Cardin expects strong support in Western Maryland

May 16, 2006|by TARA REILLY


Bill Anderson lives in Pennsylvania, so he's disqualified from voting for U.S. Rep. Ben Cardin.

But it doesn't stop him from supporting the congressman.

Anderson walked around Monday at UAW Local 171 on Maugans Avenue with a Cardin pin stuck to his shirt. Cardin, who is running for U.S. Senate, spoke at a meeting there before a packed house.

Anderson, who lives in Greencastle, said he believes Democrats like Cardin are more willing to help the average working person than a Republican.

Many who attended the event shared Anderson's sentiment, and Cardin said he believes he'll receive strong support from Western Maryland in the election.


"Washington County and Western Maryland are very important areas in my Senate campaign, and I think I can do very well here," Cardin said in an interview.

He cited economic development, growth, quality of life and roads as issues facing Western Maryland.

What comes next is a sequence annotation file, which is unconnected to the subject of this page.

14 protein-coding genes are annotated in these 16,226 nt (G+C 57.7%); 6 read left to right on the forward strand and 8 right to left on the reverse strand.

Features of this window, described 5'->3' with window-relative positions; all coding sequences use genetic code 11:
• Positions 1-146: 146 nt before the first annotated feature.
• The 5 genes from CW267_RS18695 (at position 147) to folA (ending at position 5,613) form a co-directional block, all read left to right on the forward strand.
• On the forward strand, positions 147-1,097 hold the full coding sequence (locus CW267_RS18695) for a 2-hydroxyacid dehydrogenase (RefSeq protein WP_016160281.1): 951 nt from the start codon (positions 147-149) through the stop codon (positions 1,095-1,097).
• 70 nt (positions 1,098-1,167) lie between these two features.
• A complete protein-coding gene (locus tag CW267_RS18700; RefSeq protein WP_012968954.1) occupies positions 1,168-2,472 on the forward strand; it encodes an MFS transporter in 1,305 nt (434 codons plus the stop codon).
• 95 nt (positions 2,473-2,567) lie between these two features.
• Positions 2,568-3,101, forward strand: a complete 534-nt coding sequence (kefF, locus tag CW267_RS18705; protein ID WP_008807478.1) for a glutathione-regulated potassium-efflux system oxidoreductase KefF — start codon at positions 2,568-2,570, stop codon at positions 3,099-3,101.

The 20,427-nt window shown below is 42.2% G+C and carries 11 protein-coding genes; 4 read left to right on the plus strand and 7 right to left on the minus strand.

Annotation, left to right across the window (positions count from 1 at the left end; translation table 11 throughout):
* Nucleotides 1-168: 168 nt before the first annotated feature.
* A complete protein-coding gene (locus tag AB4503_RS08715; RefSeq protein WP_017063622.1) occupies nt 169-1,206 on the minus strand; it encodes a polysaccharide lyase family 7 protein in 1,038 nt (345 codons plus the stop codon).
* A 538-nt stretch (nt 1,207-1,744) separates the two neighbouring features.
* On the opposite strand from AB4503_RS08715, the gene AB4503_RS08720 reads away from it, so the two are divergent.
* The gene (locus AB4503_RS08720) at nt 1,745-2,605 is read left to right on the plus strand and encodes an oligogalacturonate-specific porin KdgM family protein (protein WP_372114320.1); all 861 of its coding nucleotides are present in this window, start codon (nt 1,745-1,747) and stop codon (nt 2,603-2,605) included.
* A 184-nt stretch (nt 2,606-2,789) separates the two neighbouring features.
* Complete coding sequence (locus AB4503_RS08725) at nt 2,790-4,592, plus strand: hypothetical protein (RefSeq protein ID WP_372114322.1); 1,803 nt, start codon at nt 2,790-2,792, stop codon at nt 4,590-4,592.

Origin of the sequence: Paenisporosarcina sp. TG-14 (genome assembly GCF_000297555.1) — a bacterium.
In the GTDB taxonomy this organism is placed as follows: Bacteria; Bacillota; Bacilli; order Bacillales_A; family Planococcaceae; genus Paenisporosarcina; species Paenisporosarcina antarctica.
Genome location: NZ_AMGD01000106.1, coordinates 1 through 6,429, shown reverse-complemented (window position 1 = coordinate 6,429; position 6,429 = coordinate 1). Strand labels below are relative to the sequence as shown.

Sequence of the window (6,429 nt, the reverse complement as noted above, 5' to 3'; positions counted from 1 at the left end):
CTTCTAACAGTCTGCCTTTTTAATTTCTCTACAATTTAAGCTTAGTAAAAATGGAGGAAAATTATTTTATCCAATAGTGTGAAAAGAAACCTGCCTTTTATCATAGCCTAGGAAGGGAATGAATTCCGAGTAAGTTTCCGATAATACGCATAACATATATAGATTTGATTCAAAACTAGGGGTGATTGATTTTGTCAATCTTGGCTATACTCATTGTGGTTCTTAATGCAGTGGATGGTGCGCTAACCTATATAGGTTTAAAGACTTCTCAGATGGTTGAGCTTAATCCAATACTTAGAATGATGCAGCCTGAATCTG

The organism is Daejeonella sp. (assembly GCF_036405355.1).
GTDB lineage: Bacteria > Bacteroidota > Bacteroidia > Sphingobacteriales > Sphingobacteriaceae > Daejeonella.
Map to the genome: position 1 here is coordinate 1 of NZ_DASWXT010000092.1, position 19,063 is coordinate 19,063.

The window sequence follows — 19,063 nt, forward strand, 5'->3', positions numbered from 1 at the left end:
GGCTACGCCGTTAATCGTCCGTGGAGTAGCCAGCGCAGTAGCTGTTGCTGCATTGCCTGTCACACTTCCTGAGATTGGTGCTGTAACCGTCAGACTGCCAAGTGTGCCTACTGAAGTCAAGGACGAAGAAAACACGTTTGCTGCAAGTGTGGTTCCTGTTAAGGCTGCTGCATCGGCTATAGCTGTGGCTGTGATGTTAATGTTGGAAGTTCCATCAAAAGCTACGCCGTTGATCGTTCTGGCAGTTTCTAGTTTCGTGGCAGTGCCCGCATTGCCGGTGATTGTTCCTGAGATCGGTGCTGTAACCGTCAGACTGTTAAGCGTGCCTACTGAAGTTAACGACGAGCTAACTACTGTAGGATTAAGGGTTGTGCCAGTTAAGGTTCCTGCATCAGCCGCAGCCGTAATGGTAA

"It's been tough as far as growth in jobs," Cardin said.

"I believe he represents the working families and unions in this state," said Larry Barron of Hagerstown, who's been a union member for 42 years.

At a meeting Monday with seniors in Baltimore County, Cardin sharply criticized President George W. Bush for not extending the deadline to enroll in Medicare Part D, a program designed to lower prescription drug costs.

The deadline was Monday, and those who enroll after the deadline will pay a penalty.

"President Bush and his Republican allies gave seniors a prescription drug program that has left millions of seniors confused and millions more with inadequate coverage," Cardin said in a written statement. "But instead of allowing seniors to have more time to learn about their options, the President shut down enrollment and will now begin penalizing seniors with lifelong fines they can't afford. America's seniors deserve better."

Cardin has authored two bills that he says will lower prescription drug costs and make the program more reliable.

Allen Miller, who's been a union supporter for 40 years, said he did not have to enroll in Part D because he has a better plan, but there was no telling what the future holds.

"You have to go with the guy who's going to help you" Miller said. "So far, we haven't had to sign up. How long that will last, who knows? That's why you have to support these people."

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